Christmas vacation!

We all need a break–a nice, long vacation–every now and again. Others are booking flights and hotel accommodations in advance. There are people who love to charter a private jet similar from Jettly to go to their destinations.

It seems that adults just don’t get that very often. This time of the year, the lucky ones get Christmas Eve and Christmas Day off, and maybe New Year’s Day. I could go on about the lack of balance in our lives, but I will leave it to the many others working diligently in that area.

However, the annoying lack of vacation time around the holidays becomes truly problematic when our children have, in my case, three weeks off from school. Today (well, tomorrow actually, since I’m writing this really late on Sunday night) is my children’s first official day of Christmas Break.  And I am one of the lucky ones. I work mostly from home, and I work for myself.

There are plenty of parents, however, who are stressing about leaving their children and teenagers home alone for the next two or three weeks. This is hardest as children reach the cusp of adolescence. With 17 and 18 year olds, it’s pretty easy to leave them home alone. (They’ll sleep most of the day anyway.) But what about your almost-teenager? The 12 year old who is too old for a babysitter, but too young to be home alone for 10 hours a day? Or what about the 15 year old with the girlfriend/boyfriend who you don’t trust?

These are times when balance and communication may not come easily.

Nevertheless, balance and communication are truly the only ways to get through these hard situations. Talk about expectations. Talk about trust. Talk about the consequences of lack of trust. And know that it will all work out in the end, one way or another. (Even if it doesn’t work out the way you had hoped for.)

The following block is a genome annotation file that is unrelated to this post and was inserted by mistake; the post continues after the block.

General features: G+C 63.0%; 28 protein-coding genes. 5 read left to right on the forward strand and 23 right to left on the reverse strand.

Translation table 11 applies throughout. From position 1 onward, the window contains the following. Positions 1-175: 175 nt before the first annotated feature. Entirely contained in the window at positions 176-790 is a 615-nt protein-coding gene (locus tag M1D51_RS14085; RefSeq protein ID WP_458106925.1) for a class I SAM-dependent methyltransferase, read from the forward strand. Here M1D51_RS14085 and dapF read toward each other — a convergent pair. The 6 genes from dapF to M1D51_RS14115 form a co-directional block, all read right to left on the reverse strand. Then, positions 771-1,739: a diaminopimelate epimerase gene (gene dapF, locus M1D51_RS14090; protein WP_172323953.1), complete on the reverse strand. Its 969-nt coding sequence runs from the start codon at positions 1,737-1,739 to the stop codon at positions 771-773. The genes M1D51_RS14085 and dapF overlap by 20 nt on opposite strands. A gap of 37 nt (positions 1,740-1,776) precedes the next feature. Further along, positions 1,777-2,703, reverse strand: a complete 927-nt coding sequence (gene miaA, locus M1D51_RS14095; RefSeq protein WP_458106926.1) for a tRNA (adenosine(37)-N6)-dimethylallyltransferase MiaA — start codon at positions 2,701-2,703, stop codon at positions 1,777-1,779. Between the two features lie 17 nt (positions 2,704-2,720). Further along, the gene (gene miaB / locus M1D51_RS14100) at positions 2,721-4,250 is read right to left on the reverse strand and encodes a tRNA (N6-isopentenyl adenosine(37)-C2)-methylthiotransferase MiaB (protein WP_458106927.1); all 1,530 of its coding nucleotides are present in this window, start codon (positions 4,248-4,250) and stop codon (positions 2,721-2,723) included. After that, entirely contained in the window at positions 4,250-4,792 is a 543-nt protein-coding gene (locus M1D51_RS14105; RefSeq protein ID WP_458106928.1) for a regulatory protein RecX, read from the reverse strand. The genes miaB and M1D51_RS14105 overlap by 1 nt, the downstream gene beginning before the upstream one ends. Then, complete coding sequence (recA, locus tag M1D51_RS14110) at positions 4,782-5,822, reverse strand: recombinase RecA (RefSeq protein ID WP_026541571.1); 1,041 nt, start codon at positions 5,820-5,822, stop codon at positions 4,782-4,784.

How have your dealt with these situations with your children? How did your parents deal with you when you were a teenager?

About Karen Rayne

Dr. Karen Rayne has been supporting parents and families since 2007 when she received her PhD in Educational Psychology. A specialist in child wellbeing, Dr. Rayne has spent much of her career supporting parents, teachers, and other adults who care for children and teenagers.


  1. My mom worked only part time, so on the rare occasions she couldn’t work something out, I’d go in with her to her office. She worked in a large practice of psychologists, and they had a kid’s therapy/play room and I’d just do my thing in there (unless they had a client that needed to use the room, and that rarely happened).

    I also can remember spending time with my grandparents during Christmas breaks.

    And we had an elderly friend of the family who was like a 3rd grandmother to me that I could go and spend time with.

  2. I had a stay-at-home dad, but I remember a few times when he was gone somewhere and my mother hired an older teenage neighbor to “hang out” with me for a few hours. That worked pretty well.

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